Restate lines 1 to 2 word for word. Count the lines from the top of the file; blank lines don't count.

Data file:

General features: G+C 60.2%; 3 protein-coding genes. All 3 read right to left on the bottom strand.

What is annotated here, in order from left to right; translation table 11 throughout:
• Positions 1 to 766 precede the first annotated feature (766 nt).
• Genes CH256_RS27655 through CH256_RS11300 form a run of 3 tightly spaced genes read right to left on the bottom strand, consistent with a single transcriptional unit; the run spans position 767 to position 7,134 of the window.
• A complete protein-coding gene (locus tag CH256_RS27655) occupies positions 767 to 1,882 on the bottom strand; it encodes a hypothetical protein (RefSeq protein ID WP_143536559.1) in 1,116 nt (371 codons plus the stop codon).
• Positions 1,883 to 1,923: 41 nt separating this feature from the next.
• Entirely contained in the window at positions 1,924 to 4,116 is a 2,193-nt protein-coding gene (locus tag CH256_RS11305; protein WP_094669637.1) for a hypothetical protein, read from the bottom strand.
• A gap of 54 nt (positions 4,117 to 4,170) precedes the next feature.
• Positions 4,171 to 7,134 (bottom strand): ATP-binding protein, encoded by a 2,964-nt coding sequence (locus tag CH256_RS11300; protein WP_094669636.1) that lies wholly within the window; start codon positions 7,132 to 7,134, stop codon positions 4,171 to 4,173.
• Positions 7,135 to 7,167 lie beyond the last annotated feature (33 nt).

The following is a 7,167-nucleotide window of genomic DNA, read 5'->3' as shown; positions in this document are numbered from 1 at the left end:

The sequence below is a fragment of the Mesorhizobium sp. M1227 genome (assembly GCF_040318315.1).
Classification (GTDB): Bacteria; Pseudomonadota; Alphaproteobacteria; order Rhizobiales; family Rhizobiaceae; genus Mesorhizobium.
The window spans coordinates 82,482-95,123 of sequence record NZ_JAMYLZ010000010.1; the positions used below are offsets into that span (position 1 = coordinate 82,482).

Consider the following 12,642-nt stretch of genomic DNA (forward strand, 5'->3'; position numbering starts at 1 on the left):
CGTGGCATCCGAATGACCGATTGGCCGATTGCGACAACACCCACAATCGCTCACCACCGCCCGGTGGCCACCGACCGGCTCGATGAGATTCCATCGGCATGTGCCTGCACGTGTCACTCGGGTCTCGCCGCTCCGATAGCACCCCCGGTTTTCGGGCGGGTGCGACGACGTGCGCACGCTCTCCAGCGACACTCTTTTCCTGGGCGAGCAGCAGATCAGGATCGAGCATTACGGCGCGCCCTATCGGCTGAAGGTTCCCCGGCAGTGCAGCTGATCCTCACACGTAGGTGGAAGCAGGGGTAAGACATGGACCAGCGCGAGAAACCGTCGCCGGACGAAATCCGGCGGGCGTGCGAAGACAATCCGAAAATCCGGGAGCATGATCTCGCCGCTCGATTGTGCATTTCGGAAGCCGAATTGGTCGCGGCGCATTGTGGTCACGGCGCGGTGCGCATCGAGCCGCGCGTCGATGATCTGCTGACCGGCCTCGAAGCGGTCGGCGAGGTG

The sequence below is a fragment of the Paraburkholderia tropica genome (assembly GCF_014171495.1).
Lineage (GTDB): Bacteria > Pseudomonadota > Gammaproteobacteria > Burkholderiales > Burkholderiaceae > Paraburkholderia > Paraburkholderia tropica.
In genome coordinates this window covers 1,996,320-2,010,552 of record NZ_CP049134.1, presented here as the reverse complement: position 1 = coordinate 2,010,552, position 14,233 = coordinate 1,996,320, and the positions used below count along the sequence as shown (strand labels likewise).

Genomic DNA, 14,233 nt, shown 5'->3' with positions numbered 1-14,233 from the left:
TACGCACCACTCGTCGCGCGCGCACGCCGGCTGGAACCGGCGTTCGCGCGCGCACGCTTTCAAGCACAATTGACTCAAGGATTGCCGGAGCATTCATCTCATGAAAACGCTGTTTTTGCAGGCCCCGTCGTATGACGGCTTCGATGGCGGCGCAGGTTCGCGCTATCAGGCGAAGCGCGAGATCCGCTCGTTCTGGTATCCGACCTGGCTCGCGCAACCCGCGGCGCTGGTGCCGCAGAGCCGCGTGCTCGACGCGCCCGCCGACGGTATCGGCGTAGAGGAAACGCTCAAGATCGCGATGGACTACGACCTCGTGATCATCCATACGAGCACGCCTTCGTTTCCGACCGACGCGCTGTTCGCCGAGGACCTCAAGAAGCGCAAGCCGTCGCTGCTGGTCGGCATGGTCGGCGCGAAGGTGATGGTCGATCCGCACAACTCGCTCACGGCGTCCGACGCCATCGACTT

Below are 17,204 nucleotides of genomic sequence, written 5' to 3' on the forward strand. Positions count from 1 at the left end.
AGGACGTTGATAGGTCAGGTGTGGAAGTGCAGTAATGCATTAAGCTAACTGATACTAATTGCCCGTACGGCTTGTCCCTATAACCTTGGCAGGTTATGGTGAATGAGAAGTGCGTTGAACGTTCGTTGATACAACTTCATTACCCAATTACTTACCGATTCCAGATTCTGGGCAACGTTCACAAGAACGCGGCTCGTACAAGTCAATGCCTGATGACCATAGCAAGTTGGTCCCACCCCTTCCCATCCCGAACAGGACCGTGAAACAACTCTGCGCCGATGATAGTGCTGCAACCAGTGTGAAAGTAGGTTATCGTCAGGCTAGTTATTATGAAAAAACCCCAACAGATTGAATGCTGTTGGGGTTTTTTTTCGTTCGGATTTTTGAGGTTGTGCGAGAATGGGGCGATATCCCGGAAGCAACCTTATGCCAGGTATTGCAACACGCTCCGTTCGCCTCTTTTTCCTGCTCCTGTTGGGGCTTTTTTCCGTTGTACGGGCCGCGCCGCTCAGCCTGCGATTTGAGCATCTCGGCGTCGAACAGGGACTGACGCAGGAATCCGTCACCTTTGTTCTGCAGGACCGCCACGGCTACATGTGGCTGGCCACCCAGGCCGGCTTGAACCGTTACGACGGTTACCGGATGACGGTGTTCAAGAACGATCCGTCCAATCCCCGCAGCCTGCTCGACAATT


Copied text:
General features: G+C 60.2%; 3 protein-coding genes. All 3 read right to left on the bottom strand.

What is annotated here, in order from left to right; translation table 11 throughout: